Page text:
Gold & Oil Lead the Way
US indices are bouncing higher ahead of the long weekend (US presidents Holiday on Monday), with gold and oil firming along. Interestingly, energy is outperforming metals, while gold rallies against silver as the mint ratio (Gold/Silver Ratio) reaches a 2-month high. The OIL Premium long deepens further in the green. UK retail sales jumped 4.2% y/y, their biggest annual rise since December 2016, but GBP remains weighed by the Brexit impasse. Yesterday saw the worst US retail sales number in a decade, which weighed on USD, but the market was skeptical. 2 Premium trades were added yesterday to the Premium Insights. Technically speaking, both metals trades remain the strongest as the chart below shows. January Empire manufacturing (NY Fed) is due at at 13:30 GMT, followed by US industrial production for January exp +0.3% is due at 14:15 GMT.
Emergency solution usually not a good signThe White House confirmed there won't be another shutdown with Trump poised to sign the spending bill. At the same time, he will declare an emergency to build his border wall. That's sure to create political drama but will matter little to markets. If anything, his fight over the wall may sap his resolve to battle with China where multiple reports said that negotiations are stalled on structural issues – something we warned about yesterday.
US Treasury secr'y Mnuchin continues to sound off his usual optimistic notes, describing talks with with China's Vice Premier Liu He as “productive.” But officials familiar with the discussions indicate that China is resisting US demands for further structural economic reform. Investors are becoming increasingly cautious as the round of talks looks set to wrap up without a resolution. SPX has yet to make a decisive close above the 200-DMA.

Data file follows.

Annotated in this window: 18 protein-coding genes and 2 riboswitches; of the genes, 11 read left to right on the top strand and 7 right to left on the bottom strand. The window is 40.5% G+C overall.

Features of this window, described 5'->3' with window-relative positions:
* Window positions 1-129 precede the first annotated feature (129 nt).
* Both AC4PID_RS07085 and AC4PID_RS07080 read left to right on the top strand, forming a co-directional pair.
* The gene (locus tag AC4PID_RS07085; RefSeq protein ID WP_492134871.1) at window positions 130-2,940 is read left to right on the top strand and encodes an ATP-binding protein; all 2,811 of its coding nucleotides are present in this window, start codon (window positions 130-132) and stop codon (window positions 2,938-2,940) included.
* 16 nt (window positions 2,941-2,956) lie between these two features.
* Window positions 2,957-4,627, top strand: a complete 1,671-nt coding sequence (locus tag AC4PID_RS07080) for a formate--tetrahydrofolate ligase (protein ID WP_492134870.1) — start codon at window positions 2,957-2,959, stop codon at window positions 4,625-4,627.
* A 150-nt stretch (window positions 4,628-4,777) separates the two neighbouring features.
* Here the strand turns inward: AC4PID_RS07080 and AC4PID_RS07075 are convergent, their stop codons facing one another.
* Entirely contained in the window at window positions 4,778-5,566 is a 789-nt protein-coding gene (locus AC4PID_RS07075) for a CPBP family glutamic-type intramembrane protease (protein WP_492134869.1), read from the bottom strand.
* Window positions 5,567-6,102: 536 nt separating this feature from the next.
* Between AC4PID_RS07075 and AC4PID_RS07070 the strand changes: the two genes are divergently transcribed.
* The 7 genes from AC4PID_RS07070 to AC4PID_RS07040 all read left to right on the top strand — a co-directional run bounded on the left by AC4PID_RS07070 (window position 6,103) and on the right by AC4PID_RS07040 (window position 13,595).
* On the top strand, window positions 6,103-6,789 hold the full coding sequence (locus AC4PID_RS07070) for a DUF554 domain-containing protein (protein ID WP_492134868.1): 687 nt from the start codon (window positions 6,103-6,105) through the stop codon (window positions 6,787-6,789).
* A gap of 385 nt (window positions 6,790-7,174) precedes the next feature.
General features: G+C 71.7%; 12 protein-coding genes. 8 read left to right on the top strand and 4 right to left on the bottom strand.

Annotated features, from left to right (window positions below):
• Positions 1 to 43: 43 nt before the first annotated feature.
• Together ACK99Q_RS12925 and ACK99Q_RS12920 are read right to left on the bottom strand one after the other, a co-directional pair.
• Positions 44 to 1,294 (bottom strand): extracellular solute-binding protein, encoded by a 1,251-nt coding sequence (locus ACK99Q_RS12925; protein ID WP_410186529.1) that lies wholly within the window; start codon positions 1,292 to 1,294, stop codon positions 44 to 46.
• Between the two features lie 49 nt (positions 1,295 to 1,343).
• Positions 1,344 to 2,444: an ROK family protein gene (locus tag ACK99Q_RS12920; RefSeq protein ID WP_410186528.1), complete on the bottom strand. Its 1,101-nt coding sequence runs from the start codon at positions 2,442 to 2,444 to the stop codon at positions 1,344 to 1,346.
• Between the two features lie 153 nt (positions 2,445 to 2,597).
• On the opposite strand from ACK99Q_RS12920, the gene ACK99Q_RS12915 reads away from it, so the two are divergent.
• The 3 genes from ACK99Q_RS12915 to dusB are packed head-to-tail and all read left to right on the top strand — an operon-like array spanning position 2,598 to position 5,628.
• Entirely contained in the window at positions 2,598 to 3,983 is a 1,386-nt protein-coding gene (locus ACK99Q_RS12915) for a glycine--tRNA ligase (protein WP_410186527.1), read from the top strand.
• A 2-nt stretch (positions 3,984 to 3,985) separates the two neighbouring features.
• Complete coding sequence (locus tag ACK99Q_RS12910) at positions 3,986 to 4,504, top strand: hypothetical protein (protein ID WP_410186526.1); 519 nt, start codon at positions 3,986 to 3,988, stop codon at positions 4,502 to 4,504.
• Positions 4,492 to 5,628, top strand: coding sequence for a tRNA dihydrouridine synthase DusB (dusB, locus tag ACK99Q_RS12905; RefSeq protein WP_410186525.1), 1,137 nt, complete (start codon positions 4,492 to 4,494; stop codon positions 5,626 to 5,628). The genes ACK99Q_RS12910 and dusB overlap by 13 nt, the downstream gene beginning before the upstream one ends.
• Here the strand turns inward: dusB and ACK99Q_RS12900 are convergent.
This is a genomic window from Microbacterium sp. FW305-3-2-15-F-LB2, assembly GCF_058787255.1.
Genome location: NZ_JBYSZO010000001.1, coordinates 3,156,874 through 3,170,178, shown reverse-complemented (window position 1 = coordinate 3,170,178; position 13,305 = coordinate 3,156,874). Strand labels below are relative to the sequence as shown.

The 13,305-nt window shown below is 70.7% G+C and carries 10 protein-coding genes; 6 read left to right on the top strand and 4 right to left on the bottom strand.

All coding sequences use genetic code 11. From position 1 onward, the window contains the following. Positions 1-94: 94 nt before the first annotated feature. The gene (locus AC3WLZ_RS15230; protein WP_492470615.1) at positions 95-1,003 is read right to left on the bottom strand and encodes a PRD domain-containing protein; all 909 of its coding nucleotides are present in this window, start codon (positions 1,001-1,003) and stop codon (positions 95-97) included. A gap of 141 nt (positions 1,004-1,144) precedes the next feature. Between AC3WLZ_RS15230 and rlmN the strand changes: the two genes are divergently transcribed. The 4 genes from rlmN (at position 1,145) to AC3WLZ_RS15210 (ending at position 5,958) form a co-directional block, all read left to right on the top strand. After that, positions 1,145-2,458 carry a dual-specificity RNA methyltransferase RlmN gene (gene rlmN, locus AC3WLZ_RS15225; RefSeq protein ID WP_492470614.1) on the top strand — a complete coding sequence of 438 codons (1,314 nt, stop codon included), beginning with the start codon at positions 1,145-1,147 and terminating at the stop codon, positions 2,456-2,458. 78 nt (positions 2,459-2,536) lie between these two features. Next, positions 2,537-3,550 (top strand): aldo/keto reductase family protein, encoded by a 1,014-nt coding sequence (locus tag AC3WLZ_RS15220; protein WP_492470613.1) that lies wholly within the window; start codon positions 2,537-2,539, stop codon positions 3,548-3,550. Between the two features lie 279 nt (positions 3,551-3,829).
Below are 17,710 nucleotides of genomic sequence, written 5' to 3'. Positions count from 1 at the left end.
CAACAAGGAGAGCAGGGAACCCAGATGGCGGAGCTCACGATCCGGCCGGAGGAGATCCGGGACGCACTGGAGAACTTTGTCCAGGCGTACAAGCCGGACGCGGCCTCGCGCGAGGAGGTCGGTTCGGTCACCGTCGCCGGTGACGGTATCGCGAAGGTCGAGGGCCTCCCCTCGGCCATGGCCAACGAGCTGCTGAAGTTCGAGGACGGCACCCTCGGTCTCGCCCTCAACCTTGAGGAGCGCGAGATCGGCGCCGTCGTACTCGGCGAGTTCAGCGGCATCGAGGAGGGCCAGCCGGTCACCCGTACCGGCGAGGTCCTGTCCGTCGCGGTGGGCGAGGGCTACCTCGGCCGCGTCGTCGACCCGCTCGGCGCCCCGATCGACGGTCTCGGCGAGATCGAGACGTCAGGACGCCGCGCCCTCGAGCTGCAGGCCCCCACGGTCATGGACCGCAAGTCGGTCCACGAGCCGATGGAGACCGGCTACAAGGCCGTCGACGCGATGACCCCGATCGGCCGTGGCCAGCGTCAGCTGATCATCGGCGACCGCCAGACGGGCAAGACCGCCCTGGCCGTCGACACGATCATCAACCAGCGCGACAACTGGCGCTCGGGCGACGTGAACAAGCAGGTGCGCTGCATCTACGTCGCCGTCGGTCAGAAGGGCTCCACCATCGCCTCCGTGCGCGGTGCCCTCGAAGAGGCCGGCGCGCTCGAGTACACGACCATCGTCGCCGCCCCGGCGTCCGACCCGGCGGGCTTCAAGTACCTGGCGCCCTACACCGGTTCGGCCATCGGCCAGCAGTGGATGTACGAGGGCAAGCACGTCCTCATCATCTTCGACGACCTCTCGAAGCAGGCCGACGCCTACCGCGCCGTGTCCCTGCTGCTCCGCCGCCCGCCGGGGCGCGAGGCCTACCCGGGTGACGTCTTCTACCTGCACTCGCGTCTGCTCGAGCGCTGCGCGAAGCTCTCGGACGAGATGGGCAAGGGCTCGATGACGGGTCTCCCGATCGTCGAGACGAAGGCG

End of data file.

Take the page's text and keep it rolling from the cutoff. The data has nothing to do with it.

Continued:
Yesterday, US retail sales sank 1.2% in December in the biggest decline since 2009. They had been expected to rise 0.1% after a 0.2% climb in November. The weakness was widespread with the control group down 1.7% compared to +0.4% expected. That was the worst since 2000. Initially the US dollar sank but it later recovered against the euro and pound. USD/JPY fell a half-cent and the losses stuck.
What puzzled investors is how sales could have been so weak when other indications were that customers were solid in the month. Redbook sales were strong and corporates have been upbeat on the US consumer. The government shutdown may have hurt and the equity selloff on Christmas Eve may have curbed Boxing Day sales. If so, those are issues that reversed.Retail sales bounced back sharply in January, rising by 1% on the previous month, official figures showed.
Strong UK salesUK retail sales rose 1% in January after a 0,7% decline in December. Year on year, retail sales rose 4.2%, posting their biggest annual rise since December 2016.
|Retail Sales (m/m)|
|1.0%||0.2%||-0.7%||Feb 15 9:30|
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